The Court of Udine raised a question of constitutional legitimacy concerning certain law provisions on special preventive measures (Articles 1, 3 e 5 of law No. 1423 of 1956 and Articles 1, 4.1.c, 6 and 8 od legislative decree No. 159 of 2011), seemingly inconsistent with the freedom of movement guaranteed by Article 2 of Protocol No. 4 to the ECHR. Unlike other Italian courts, the Tribunal deemed it necessary to take into consideration the internal effects of the decision of the ECHR Court on the case de Tommaso v. Italy (Grand Chamber, 23 February 2017). Although that case cannot be regarded as an expression of well-established ECHR Court’s jurisprudence, the fact that the relevant judgment was issued by the Grand Chamber is enough, for the Court of Udine, to make that Italian courts have an obligation to defer the question to the Constitutional Court for solution.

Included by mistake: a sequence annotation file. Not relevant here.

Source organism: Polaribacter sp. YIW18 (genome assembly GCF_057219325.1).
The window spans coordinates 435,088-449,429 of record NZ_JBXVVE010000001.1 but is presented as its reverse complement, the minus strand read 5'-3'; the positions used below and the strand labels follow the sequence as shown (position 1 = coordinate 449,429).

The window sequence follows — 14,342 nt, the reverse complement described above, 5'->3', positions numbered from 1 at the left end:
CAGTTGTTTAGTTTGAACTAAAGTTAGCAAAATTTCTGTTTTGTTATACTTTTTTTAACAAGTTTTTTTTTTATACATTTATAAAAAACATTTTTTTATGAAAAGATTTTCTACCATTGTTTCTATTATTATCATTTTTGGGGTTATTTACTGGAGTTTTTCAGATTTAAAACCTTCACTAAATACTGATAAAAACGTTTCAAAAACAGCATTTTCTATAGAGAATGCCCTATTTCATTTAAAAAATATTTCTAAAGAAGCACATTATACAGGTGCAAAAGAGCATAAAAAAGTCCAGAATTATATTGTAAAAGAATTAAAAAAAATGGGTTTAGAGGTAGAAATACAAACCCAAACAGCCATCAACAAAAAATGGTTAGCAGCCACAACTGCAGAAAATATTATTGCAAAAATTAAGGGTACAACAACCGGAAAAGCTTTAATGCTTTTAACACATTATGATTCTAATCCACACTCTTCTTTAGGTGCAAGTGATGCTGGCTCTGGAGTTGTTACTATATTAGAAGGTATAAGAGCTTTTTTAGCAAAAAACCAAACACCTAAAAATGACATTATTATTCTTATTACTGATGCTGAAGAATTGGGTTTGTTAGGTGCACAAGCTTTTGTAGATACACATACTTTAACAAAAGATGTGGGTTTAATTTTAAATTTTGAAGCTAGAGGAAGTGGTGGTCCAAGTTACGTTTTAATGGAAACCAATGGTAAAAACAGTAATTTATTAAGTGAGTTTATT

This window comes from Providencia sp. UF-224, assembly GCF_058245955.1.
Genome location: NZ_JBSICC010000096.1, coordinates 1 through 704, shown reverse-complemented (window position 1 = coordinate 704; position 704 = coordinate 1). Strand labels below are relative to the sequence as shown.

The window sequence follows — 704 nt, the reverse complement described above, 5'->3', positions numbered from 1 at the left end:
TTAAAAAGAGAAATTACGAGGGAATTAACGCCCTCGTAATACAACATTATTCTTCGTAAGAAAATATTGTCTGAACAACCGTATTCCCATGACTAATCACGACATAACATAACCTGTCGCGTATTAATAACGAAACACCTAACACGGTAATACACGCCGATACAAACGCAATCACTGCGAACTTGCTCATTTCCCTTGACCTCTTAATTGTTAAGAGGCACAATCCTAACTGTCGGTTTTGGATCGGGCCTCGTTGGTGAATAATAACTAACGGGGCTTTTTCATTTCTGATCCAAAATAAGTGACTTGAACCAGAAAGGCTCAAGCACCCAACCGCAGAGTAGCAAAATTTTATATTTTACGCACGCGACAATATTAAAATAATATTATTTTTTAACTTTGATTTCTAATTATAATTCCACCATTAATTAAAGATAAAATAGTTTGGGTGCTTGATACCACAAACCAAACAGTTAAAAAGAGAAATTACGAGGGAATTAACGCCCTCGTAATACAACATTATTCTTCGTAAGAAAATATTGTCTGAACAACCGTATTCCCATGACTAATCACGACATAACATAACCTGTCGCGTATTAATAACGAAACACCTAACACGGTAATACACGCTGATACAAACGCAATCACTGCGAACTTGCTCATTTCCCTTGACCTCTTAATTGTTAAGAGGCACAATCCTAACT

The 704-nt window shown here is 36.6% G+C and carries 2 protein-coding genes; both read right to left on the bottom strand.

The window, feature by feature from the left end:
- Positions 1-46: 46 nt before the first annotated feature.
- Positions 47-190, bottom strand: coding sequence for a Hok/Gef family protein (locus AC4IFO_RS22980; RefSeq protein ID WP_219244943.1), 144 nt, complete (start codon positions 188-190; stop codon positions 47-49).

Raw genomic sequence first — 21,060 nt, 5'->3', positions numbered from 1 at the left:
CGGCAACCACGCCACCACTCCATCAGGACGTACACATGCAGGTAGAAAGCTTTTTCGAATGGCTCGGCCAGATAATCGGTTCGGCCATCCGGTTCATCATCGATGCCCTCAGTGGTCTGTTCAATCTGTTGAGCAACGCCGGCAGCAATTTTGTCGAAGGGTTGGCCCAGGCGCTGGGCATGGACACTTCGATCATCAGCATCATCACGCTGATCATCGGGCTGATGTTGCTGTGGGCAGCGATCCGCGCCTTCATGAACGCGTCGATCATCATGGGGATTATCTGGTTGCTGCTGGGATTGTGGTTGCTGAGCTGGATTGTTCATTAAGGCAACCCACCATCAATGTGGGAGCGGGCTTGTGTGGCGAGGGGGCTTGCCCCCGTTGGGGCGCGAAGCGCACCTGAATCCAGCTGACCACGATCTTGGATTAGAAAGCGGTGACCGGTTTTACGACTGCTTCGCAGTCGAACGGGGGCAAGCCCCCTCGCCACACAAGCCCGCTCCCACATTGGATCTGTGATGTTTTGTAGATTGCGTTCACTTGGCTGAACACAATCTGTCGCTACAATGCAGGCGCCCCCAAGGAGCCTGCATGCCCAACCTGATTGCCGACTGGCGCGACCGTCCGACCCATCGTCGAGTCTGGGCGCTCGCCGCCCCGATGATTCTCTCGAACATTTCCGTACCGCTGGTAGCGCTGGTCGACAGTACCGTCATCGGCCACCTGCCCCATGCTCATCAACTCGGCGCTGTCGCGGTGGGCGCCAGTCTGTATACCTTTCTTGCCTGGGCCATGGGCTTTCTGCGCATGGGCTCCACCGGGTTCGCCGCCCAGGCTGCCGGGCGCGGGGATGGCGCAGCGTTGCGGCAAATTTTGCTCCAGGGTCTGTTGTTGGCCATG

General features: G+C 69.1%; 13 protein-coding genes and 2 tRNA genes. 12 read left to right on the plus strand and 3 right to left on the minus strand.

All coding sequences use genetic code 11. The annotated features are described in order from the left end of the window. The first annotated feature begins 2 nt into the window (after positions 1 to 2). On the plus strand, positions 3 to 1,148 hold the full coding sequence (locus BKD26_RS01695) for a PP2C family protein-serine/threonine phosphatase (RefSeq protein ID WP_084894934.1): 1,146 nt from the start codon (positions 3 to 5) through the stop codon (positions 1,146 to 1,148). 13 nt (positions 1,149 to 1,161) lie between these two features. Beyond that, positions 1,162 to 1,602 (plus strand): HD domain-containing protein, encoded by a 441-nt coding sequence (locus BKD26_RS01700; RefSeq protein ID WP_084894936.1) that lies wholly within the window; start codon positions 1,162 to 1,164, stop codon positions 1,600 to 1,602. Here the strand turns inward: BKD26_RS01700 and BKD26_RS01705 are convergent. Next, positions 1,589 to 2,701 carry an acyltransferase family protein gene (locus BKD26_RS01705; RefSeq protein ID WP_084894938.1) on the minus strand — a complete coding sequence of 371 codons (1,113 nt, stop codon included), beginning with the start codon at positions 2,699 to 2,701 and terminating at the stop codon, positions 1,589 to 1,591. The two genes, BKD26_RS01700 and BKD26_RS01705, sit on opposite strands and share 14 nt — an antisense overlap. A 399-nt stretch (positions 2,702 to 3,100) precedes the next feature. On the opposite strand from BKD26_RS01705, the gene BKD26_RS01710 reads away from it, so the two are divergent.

Judgment of the European Court of Human Rights, Grand Chamber, 23 February 2017, de Tommaso v. Italy; Decree of the Court of Milan, Autonomous Section on Preventive Measures, No. 13 of 7 March 2017; Order of the Court of Appeal of Naples, VIII Criminal Section, 15 March 201; Decree of the Court of Palermo, I Criminal Section – measures of prevention, 28 March 2017; Decree of the Court of Rome, Preventive Measures Section, No. 30 of 3 April 2017; Decision of the Court of Cassation, United Criminal Sections, No. 40076 of 27 Avril 2017; Decree of the Court of Palermo, I Criminal Section – preventive measures, 16-29 May 2017; Decree of the Court of Palermo, I Section on Preventive Measures, No. 62 of 1 June 2017; Order of the Court of Cassation, II Criminal Section, No. 49194 of 25 October 2017